Madam Dian Asante, Girl Child Education Officer of the Ga South Municipal, has advised young girls at basic schools in the Municipality not to accept monetary favours from ‘okada’ motor riders’.
She explained that such favours would not be for free and the result of the demand in return might ruin their future.
Madam Asante speaking at a girl’s day event organised by ActionAid Ghana to mark International Day of the Girl (IDG) celebration in Ashifla M/A School said the few cedis the okada boys would give could land them in teenage pregnancies.
IDG is a day to highlight girls’ needs and the particular problems they can face, and drive efforts that meet the needs and fulfill their rights not benevolently for them but in partnership with them.
The 2020 edition is on the theme “My voice, our equal future.”
She observed that many of the parents in the area failed to provide for the needs of their children especially the girl-child and had compelled some of them to engage in amorous relationships with young guys in the locality especially ‘okada boys to collect money.
“When you accept the few cedis and they have their way with you and you get pregnant, you will face multiple of the hardship, which pushed you to accept their money,” she said.
Madam Asante advised the young girls to be obedient to their parents, remain focused in their education, and engage in menial jobs like selling water to cater for their needs.
She appealed to parents to support their children especially girls at school since they were agents of change and could help break the poverty cycle.
The girls during a discussion as part of the day’s event complained that the inability of their parents to provide their needs was hampering their studies.
They said it was the responsibility of parents to strive to take care of children, stressing that parents who were not ready to take up such duties must desist from giving birth.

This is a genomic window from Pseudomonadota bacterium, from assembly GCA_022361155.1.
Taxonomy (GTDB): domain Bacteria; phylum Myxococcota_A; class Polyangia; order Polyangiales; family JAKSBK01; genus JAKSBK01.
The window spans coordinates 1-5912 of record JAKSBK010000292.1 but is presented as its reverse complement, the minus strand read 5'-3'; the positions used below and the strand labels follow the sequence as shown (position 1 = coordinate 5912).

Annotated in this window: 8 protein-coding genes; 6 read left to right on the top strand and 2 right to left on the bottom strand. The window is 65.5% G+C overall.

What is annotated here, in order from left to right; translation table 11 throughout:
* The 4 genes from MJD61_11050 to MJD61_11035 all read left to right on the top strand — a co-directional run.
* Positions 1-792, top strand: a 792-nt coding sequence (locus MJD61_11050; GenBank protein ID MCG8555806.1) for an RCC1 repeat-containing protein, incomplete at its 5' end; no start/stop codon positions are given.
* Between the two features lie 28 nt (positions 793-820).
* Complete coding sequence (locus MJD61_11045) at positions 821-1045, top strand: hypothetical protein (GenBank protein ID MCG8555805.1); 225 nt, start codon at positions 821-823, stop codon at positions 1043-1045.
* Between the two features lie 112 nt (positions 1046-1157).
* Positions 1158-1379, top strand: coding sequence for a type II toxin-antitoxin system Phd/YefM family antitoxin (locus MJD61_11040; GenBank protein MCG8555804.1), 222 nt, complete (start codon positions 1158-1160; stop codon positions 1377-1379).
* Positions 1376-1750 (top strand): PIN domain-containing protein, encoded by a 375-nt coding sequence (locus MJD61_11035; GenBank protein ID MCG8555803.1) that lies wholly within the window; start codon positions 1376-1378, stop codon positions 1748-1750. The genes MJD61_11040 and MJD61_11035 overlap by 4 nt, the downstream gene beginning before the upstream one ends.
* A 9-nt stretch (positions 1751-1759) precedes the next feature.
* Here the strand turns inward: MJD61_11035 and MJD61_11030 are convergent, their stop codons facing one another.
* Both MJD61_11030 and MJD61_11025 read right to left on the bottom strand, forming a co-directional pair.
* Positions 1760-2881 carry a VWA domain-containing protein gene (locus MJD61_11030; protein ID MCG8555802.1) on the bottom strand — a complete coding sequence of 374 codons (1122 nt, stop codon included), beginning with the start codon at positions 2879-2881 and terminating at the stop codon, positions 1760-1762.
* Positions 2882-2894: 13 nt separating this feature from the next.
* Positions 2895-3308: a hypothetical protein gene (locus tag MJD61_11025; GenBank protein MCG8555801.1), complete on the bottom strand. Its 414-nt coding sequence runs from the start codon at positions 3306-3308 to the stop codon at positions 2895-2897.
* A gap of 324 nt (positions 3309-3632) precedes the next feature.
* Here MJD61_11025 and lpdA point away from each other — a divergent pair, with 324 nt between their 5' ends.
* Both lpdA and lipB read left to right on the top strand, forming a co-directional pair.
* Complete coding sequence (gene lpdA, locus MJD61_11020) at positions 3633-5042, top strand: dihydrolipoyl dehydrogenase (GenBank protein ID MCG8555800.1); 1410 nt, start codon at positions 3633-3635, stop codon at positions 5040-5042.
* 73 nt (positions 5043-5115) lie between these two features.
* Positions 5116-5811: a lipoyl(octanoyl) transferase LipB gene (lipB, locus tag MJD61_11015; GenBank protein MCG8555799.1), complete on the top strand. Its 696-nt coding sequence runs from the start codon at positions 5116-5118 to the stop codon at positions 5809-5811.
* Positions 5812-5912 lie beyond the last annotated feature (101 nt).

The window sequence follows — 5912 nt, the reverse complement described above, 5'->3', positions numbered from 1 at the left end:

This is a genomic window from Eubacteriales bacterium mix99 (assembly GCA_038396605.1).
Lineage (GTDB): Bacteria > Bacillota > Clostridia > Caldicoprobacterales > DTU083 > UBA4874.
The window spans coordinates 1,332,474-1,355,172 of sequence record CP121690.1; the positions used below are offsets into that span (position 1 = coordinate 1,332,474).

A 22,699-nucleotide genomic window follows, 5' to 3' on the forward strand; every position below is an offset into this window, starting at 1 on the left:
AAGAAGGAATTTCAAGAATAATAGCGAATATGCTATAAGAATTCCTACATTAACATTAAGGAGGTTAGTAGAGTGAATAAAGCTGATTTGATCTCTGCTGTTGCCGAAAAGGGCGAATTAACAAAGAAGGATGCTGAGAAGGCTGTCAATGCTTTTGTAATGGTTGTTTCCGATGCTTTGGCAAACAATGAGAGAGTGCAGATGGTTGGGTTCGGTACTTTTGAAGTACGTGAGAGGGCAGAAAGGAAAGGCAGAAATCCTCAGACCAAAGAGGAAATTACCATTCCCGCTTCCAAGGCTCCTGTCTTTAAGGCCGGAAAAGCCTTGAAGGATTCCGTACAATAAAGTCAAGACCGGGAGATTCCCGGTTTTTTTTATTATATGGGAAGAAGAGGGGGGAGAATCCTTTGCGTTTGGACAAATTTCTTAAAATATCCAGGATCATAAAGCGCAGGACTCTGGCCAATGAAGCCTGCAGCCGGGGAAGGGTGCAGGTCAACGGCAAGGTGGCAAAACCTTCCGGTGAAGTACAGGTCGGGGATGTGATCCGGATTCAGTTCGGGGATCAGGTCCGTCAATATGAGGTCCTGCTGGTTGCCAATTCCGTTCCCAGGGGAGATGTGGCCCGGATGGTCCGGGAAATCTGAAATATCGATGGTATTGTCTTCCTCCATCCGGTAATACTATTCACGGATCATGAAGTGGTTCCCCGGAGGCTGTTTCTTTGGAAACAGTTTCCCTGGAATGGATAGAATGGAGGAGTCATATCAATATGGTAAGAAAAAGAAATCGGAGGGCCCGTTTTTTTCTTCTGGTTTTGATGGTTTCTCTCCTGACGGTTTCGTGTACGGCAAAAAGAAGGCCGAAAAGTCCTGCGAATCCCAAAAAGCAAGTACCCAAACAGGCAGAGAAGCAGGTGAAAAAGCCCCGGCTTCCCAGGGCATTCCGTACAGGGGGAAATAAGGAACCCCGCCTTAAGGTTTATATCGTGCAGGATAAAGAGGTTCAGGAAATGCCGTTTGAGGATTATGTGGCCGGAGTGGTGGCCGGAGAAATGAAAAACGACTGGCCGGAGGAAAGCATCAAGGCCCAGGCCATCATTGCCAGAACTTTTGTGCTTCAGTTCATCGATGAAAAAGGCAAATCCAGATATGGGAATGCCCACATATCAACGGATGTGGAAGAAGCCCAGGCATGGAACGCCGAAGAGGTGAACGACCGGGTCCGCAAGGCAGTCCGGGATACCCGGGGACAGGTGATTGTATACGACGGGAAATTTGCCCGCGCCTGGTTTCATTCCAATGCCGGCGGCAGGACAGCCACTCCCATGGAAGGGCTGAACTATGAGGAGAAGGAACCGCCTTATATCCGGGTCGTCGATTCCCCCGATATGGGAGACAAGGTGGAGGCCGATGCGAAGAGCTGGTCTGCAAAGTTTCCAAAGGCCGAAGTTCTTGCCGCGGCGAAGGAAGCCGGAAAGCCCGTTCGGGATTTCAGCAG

Madam She-Vera Anzagira, Greater Accra Regional Programme Manager, of ActionAid Ghana called on the government to institute measures to ensure that public education was free, compulsory, and of good quality and that there were no economic barriers to prevent families from sending their girls to school.
She noted that some of the measures must include; addressing inequality by building progressive and expanded domestic tax systems, increase the share of the budget allocated to education and publish a clear breakdown of budget allocations by sub-sector online.
Madam Anzagira added that the government needed to review education plans, budgets and spending to address educational inequalities and support increased analysis of education budgets and performance by civil society and promote greater accountability.
She said, “ActionAid believes that governments must ensure that their tax systems are fairer, more progressive, and better able to raise the funds needed to keep the pledges made at the Global Partnership for Education Financing Conference held in February 2018 and to ensure that all children-especially girls-are able to fully enjoy their right to good quality education”.